“Countless advertisements and physicians are telling women to have mammograms. But the value of this procedure is far from clear. We all know women diagnosed with breast cancer that wasn’t detected by mammography, and we all know that mammograms present a real risk of false positive and false negative findings. The test procedure is unpleasant and the radiation is potentially harmful. Both tissue damage and radiation are known risk factors for breast cancer, so it may even be logical to assume that mammography can contribute to breast cancer…Radiation is a potent risk factor for breast cancer, its effect is cumulative, and mammography involves forcefully squashing the breast and then shooting radiation through it…[breast cancer] survival results [for women who found tumors through palpation] match those of subject women whose tumors were found by mammography. [emphasis added]” (Ibid.)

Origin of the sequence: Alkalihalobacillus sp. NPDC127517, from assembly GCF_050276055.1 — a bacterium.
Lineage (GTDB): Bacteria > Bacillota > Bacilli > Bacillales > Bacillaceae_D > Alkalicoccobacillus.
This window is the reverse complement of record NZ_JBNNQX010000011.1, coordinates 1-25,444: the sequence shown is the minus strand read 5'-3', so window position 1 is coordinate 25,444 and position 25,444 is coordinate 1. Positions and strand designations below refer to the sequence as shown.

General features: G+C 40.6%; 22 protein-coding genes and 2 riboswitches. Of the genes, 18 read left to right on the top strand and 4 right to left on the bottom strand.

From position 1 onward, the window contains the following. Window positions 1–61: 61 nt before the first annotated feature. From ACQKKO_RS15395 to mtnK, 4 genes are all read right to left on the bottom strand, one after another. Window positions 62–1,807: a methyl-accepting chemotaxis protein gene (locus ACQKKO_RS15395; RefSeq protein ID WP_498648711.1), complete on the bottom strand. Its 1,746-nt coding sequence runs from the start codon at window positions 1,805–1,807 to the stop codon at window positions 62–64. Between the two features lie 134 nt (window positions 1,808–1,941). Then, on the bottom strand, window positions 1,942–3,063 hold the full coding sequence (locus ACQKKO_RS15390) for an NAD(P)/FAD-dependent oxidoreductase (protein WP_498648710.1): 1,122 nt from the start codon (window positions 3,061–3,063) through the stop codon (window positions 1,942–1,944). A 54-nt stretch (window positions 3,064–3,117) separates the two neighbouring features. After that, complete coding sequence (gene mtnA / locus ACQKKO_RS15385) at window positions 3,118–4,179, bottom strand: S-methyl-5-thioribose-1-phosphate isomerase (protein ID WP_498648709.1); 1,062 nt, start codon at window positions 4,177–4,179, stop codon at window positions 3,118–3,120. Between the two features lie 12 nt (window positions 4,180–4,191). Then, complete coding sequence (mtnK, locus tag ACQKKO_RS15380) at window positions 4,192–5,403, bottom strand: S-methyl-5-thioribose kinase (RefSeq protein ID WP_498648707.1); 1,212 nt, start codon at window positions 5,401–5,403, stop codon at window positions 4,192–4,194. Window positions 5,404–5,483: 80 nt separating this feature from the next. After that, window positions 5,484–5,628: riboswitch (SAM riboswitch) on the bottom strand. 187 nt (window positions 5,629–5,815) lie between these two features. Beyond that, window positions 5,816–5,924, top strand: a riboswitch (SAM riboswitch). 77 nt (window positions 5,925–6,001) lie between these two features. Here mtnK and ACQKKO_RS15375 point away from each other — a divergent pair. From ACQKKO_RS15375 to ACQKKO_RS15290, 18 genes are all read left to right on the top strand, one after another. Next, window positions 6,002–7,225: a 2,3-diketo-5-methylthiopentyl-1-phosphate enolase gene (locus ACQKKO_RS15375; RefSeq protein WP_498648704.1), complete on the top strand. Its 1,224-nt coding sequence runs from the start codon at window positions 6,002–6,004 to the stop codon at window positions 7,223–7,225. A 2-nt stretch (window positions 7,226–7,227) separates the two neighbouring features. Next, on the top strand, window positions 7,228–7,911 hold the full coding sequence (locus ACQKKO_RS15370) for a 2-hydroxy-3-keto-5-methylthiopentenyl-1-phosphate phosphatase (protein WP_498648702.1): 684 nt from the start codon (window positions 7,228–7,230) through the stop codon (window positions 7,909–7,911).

Through their research, Drs. Lee and Zava have found that hormone imbalance—often caused by environmental and lifestyle factors, including diet—is a risk factor for breast cancer. Estrogen dominance caused by chemicals in food and the environment is the culprit.
“Balancing your estrogen and progesterone levels is not even a cure-all–especially if you’re still spraying your roses with pesticides, microwaving your food in plastic wrap, bingeing [sic] on French fries and snack chips, and regularly stressing yourself out to the point of exhaustion. If that describes you, you need to take better care of yourself and change your lifestyle, starting now…The good news is that in the process of taking steps to prevent breast cancer, you’ll also be preventing other types of cancer, heart disease, stroke, diabetes, arthritis, allergies, and many other chronic diseases.” (Ibid.)
So before you or someone you know goes through an uncomfortable, possibly unnecessary, and potentially harmful screening test, get a second opinion. If you are at risk for developing cancer, please take a look here at things you can do for yourself to significantly reduce the odds in your favor.